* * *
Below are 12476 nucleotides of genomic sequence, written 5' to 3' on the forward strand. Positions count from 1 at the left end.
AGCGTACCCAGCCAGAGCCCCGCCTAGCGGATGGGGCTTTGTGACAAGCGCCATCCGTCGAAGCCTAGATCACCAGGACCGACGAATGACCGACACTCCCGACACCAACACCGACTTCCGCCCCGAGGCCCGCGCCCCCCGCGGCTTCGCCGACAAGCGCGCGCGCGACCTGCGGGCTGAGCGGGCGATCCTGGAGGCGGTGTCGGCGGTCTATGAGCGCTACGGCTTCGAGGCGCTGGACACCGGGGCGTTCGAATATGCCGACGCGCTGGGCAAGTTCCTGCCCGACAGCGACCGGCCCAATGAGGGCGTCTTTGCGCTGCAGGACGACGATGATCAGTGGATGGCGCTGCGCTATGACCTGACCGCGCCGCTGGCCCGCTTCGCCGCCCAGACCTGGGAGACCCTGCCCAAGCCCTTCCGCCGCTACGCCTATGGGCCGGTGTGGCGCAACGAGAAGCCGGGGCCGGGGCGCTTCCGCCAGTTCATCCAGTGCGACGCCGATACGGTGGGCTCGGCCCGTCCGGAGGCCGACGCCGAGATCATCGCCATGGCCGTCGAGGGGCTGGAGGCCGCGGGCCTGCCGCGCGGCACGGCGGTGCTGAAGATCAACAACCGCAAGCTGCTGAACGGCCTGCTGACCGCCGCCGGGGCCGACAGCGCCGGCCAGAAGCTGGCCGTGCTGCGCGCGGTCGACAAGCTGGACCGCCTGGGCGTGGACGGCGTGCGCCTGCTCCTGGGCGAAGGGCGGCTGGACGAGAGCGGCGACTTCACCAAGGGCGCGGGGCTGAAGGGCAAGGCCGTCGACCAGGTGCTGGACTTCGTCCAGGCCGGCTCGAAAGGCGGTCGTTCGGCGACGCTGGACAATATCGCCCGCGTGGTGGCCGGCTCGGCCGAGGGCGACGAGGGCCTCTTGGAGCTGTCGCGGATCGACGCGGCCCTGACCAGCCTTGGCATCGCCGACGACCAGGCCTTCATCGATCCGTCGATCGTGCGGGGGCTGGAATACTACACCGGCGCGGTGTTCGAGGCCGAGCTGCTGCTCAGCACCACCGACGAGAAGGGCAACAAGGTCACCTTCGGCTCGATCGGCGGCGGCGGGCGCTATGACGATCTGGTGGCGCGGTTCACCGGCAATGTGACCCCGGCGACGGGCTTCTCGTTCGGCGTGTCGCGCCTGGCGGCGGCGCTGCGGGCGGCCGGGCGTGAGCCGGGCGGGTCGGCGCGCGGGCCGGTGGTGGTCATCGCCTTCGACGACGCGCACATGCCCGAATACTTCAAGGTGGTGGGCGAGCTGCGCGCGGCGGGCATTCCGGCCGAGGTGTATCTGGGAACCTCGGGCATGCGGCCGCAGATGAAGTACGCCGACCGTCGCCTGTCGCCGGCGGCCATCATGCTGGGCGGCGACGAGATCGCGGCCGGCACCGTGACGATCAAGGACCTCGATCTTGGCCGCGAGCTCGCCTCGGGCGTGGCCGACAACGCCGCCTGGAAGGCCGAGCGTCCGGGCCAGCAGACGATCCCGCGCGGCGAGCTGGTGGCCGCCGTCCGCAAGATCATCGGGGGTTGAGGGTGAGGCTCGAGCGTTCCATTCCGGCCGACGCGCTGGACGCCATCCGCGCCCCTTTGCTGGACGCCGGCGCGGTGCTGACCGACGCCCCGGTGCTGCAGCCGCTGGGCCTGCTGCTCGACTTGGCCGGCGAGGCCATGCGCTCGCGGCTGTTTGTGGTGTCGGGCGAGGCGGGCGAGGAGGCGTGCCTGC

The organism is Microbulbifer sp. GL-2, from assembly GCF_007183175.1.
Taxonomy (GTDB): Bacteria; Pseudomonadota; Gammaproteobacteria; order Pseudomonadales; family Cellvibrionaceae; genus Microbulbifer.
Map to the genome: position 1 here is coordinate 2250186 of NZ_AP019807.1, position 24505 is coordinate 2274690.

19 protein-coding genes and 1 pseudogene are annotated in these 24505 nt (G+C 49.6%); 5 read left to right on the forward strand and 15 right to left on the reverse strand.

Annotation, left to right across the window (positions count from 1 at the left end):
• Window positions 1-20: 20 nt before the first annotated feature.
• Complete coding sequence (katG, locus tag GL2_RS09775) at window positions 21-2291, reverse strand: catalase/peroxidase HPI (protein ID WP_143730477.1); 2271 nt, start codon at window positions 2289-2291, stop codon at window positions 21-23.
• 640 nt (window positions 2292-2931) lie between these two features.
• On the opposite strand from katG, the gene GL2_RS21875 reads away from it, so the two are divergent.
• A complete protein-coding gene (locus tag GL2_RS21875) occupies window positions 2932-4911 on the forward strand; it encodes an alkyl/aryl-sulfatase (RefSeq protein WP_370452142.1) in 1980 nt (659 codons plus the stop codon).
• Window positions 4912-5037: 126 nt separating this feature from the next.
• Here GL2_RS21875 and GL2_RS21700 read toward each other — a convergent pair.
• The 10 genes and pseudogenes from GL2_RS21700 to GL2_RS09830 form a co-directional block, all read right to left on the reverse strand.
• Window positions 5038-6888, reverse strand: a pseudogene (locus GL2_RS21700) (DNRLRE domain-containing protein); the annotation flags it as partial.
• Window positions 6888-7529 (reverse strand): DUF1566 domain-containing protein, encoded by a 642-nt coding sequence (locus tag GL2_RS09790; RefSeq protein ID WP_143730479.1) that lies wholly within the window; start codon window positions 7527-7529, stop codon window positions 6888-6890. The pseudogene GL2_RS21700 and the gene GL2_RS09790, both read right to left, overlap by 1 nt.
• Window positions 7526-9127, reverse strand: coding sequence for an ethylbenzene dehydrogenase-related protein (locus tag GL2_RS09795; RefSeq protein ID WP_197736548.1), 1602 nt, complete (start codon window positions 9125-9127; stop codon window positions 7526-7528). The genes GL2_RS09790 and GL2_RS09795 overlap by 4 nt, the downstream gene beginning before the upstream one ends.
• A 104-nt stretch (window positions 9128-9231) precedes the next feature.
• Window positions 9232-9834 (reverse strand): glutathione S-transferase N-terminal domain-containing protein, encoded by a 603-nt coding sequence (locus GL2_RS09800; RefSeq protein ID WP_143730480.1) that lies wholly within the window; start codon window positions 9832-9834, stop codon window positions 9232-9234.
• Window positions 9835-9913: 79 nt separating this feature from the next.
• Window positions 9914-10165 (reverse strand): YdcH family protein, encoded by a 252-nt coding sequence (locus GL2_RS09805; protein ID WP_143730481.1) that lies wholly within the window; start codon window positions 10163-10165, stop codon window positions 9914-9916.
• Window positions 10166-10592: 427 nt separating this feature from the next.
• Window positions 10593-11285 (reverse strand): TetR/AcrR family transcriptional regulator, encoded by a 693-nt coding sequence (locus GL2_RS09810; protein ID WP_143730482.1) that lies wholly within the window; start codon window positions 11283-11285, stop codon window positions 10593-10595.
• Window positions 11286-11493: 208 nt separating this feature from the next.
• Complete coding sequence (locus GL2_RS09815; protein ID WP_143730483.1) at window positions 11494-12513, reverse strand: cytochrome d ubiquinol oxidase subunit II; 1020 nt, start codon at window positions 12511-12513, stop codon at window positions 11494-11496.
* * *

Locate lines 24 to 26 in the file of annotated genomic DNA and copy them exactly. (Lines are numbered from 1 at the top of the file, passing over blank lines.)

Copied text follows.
• Window positions 10593-11285 (reverse strand): TetR/AcrR family transcriptional regulator, encoded by a 693-nt coding sequence (locus GL2_RS09810; protein ID WP_143730482.1) that lies wholly within the window; start codon window positions 11283-11285, stop codon window positions 10593-10595.
• Window positions 11286-11493: 208 nt separating this feature from the next.
• Complete coding sequence (locus GL2_RS09815; protein ID WP_143730483.1) at window positions 11494-12513, reverse strand: cytochrome d ubiquinol oxidase subunit II; 1020 nt, start codon at window positions 12511-12513, stop codon at window positions 11494-11496.